Next, we conducted experiments to assess whether the observed suppression of PGD2 synthesis resulted from blocking the release of arachidonic acid (AA) from phospholipids through inhibition of PLA2 (as with the PLA2 inhibitor MJ33) or by inhibition of COX isoforms (as with ibuprofen and aspirin). To distinguish between these possibilities, we studied the effects of AA supplementation on PGD2 levels. In cells exposed to OPP, ibuprofen, or MJ33, removal of the treatment medium followed by washing and adding fresh medium with AA (10 μM) but no test chemical gave rise to PGD2 levels of a magnitude similar to those observed before exposure, indicating that AA could once again be used for PGD2 production after changes of medium (Figure 2B, white bars). However, this was not the case for aspirin, where PGD2 levels remained low relative to those for the solvent controls, indicating that utilization of AA continued to be blocked despite the addition of AA after removal of the drug (Figure 2B, white bars). Finally, we added AA (10 μM) to cultures that had been treated with all agents for 4 hr and incubated them for a further 2 hr, but this time in the presence of treatment agents. Cells exposed to OPP, ibuprofen, and aspirin (Figure 2B, blue bars) produced much smaller additional amounts of PGD2 than cells that underwent the 4-hr treatment with wash-out and AA replenishment without test chemicals (Figure 2B, white bars). The ability of cells exposed to OPP, ibuprofen, or aspirin to utilize AA for PGD2 synthesis was compromised, presumably because of COX inhibition. In contrast, cells exposed to the PLA2 inhibitor MJ33 were able to continue with PGD2 synthesis. The inability of AA to overcome the PGD2-inhibitory effects in the presence of OPP indicates that the pesticide acts by inhibiting COX enzymes in a fashion similar to ibuprofen. Alternatively, OPP could disrupt the downstream reactions that isomerize prostaglandin H2 to PGD2 and other prostaglandins. Had the inhibition target of OPP been upstream of the COX reaction and involved the release of AA from phospholipids by PLA2, the addition of AA would have led to a recovery of PGD2 levels, as was observed for the PLA2 inhibitor MJ33.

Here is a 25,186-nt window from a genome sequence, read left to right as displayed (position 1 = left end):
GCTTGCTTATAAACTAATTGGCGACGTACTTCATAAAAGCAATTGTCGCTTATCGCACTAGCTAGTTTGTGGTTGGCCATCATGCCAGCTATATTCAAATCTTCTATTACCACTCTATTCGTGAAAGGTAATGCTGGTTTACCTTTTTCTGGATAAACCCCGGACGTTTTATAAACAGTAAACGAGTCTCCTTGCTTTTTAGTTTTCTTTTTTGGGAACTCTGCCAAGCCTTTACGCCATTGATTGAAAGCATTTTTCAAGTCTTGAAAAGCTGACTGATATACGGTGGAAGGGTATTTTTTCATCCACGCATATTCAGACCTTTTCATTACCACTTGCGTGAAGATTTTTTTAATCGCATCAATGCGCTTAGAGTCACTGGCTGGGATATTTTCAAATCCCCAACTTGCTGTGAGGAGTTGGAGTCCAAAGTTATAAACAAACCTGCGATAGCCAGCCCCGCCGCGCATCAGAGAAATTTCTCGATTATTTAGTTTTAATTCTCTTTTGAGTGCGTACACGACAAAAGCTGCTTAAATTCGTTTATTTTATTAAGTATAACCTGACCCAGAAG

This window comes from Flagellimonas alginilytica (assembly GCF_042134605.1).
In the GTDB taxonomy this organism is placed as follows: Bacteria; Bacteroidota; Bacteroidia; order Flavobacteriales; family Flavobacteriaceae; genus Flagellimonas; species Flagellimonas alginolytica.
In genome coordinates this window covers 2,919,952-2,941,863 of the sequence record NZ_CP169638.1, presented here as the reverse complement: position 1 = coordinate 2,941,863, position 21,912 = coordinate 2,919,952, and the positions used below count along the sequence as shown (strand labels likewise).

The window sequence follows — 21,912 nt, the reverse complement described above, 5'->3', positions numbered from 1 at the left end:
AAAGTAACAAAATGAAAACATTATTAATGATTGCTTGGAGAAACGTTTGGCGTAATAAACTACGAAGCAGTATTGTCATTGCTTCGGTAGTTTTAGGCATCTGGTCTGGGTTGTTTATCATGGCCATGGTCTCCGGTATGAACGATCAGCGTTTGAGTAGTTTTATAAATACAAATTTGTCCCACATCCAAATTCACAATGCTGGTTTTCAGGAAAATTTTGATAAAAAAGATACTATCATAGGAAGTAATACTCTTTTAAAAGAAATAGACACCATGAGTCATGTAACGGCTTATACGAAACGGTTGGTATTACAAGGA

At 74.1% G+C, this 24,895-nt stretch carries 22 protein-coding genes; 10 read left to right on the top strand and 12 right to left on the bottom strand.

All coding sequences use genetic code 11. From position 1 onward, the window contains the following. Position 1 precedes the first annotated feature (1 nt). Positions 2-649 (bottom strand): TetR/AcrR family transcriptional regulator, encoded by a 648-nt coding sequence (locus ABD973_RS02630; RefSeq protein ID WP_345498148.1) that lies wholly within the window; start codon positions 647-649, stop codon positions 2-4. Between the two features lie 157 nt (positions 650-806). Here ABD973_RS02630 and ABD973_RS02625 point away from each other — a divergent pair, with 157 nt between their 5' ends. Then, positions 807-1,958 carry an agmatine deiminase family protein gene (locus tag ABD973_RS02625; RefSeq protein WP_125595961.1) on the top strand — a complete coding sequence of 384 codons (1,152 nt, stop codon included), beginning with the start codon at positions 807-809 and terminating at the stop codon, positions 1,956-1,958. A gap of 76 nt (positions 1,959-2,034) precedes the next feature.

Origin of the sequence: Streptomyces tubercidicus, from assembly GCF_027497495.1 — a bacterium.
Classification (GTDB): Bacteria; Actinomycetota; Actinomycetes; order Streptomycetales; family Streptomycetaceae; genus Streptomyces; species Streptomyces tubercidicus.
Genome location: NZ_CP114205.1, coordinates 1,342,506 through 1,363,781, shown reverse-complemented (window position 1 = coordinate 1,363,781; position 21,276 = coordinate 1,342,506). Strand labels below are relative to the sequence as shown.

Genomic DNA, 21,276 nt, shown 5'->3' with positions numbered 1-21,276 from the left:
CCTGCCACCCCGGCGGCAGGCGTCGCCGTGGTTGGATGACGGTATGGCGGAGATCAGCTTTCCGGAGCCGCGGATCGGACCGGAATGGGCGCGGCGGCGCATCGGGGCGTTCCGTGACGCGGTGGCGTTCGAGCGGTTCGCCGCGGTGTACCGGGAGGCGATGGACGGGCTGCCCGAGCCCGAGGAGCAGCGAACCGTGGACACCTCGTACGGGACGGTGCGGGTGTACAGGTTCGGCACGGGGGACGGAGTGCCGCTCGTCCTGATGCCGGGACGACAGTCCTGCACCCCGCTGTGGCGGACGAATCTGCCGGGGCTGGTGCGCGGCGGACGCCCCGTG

Next, we tailored our AA supplementation studies to the treatment regimen used to record the concentration–response relationships with pesticides over a 24-hr exposure period. Accordingly, we treated SC5 cells with test chemicals for 22 hr and then added AA for an additional 2 hr. Under these conditions, AA was expected to stimulate PGD2 levels only if COX enzymes were active, either because the test chemicals act upstream of COX (e.g., on PLA2) because they have degraded and thus lost their ability to inhibit COX isoforms, or because COX expression increased during the long incubation period. To establish an optimal AA concentration for these experiments, we studied the influence of increasing concentrations of AA on PGD2 levels. After 24 hr, 10 μM AA produced approximately 300% increases in PGD2 levels relative to solvent controls (see Supplemental Material, Figure S5). This concentration of AA was selected for coincubation with PGD2-active pesticides. When cells were incubated with ibuprofen and OPP for 22 hr followed by AA (10 μM) supplementation for another 2 hr, no changes in PGD2 levels were observed (see Supplemental Material, Figure S5), again suggesting that OPP suppresses PGD2 synthesis by inhibiting COX.